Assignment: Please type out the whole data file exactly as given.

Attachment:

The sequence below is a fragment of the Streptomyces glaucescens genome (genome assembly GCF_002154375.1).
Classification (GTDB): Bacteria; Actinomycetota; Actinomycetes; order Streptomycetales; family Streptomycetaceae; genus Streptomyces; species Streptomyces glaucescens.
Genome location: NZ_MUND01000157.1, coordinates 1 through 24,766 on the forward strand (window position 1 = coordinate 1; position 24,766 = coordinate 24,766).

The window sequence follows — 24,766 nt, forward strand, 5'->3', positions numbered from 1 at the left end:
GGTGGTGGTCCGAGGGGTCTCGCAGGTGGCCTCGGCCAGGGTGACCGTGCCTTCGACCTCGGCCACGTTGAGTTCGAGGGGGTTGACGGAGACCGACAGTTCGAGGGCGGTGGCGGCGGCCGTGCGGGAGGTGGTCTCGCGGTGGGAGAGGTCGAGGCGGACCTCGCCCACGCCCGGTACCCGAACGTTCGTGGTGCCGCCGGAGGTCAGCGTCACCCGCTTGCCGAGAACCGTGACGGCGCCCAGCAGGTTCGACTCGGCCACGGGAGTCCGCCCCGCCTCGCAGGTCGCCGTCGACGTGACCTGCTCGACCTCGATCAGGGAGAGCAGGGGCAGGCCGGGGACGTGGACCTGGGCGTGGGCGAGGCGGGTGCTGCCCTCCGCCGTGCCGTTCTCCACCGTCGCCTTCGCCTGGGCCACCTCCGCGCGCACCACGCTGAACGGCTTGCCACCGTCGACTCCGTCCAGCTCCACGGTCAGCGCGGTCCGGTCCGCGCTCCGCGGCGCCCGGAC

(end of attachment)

The sequence below is a fragment of the Streptomyces glaucescens genome (genome assembly GCF_002154375.1).
Classification (GTDB): Bacteria; Actinomycetota; Actinomycetes; order Streptomycetales; family Streptomycetaceae; genus Streptomyces; species Streptomyces glaucescens.
Genome location: NZ_MUND01000157.1, coordinates 1 through 24,766 on the forward strand (window position 1 = coordinate 1; position 24,766 = coordinate 24,766).

The window sequence follows — 24,766 nt, forward strand, 5'->3', positions numbered from 1 at the left end:
GGTGGTGGTCCGAGGGGTCTCGCAGGTGGCCTCGGCCAGGGTGACCGTGCCTTCGACCTCGGCCACGTTGAGTTCGAGGGGGTTGACGGAGACCGACAGTTCGAGGGCGGTGGCGGCGGCCGTGCGGGAGGTGGTCTCGCGGTGGGAGAGGTCGAGGCGGACCTCGCCCACGCCCGGTACCCGAACGTTCGTGGTGCCGCCGGAGGTCAGCGTCACCCGCTTGCCGAGAACCGTGACGGCGCCCAGCAGGTTCGACTCGGCCACGGGAGTCCGCCCCGCCTCGCAGGTCGCCGTCGACGTGACCTGCTCGACCTCGATCAGGGAGAGCAGGGGCAGGCCGGGGACGTGGACCTGGGCGTGGGCGAGGCGGGTGCTGCCCTCCGCCGTGCCGTTCTCCACCGTCGCCTTCGCCTGGGCCACCTCCGCGCGCACCACGCTGAACGGCTTGCCACCGTCGACTCCGTCCAGCTCCACGGTCAGCGCGGTCCGGTCCGCGCTCCGCGGCGCCCGGAC